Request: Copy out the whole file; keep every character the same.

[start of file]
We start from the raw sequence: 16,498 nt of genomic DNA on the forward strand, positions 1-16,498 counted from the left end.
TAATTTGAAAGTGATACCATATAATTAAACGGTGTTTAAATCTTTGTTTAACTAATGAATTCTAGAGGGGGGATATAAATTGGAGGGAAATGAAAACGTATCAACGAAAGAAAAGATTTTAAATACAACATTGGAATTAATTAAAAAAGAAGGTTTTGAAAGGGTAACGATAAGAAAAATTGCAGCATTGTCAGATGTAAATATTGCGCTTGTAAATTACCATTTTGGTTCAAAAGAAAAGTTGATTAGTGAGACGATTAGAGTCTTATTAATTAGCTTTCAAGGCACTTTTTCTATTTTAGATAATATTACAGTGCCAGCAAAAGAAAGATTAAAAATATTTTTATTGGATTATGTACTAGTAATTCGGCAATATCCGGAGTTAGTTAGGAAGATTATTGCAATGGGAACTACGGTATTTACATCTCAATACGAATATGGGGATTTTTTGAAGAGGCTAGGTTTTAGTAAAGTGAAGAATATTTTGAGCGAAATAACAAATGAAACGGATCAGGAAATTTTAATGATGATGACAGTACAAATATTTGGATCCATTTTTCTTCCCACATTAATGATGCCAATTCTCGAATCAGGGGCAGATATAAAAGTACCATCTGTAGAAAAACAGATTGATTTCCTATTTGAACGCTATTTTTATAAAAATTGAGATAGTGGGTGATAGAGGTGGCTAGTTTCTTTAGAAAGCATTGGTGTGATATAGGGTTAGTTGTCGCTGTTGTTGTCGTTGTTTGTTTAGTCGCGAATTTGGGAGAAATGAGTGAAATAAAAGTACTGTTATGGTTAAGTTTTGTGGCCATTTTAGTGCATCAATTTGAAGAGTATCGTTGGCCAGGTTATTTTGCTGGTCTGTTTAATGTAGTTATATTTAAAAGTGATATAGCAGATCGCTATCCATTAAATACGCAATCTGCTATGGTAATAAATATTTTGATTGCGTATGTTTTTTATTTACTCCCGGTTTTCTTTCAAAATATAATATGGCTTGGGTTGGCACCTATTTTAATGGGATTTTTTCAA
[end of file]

We start from the raw sequence: 16,498 nt of genomic DNA on the forward strand, positions 1-16,498 counted from the left end.
TAATTTGAAAGTGATACCATATAATTAAACGGTGTTTAAATCTTTGTTTAACTAATGAATTCTAGAGGGGGGATATAAATTGGAGGGAAATGAAAACGTATCAACGAAAGAAAAGATTTTAAATACAACATTGGAATTAATTAAAAAAGAAGGTTTTGAAAGGGTAACGATAAGAAAAATTGCAGCATTGTCAGATGTAAATATTGCGCTTGTAAATTACCATTTTGGTTCAAAAGAAAAGTTGATTAGTGAGACGATTAGAGTCTTATTAATTAGCTTTCAAGGCACTTTTTCTATTTTAGATAATATTACAGTGCCAGCAAAAGAAAGATTAAAAATATTTTTATTGGATTATGTACTAGTAATTCGGCAATATCCGGAGTTAGTTAGGAAGATTATTGCAATGGGAACTACGGTATTTACATCTCAATACGAATATGGGGATTTTTTGAAGAGGCTAGGTTTTAGTAAAGTGAAGAATATTTTGAGCGAAATAACAAATGAAACGGATCAGGAAATTTTAATGATGATGACAGTACAAATATTTGGATCCATTTTTCTTCCCACATTAATGATGCCAATTCTCGAATCAGGGGCAGATATAAAAGTACCATCTGTAGAAAAACAGATTGATTTCCTATTTGAACGCTATTTTTATAAAAATTGAGATAGTGGGTGATAGAGGTGGCTAGTTTCTTTAGAAAGCATTGGTGTGATATAGGGTTAGTTGTCGCTGTTGTTGTCGTTGTTTGTTTAGTCGCGAATTTGGGAGAAATGAGTGAAATAAAAGTACTGTTATGGTTAAGTTTTGTGGCCATTTTAGTGCATCAATTTGAAGAGTATCGTTGGCCAGGTTATTTTGCTGGTCTGTTTAATGTAGTTATATTTAAAAGTGATATAGCAGATCGCTATCCATTAAATACGCAATCTGCTATGGTAATAAATATTTTGATTGCGTATGTTTTTTATTTACTCCCGGTTTTCTTTCAAAATATAATATGGCTTGGGTTGGCACCTATTTTAATGGGATTTTTTCAA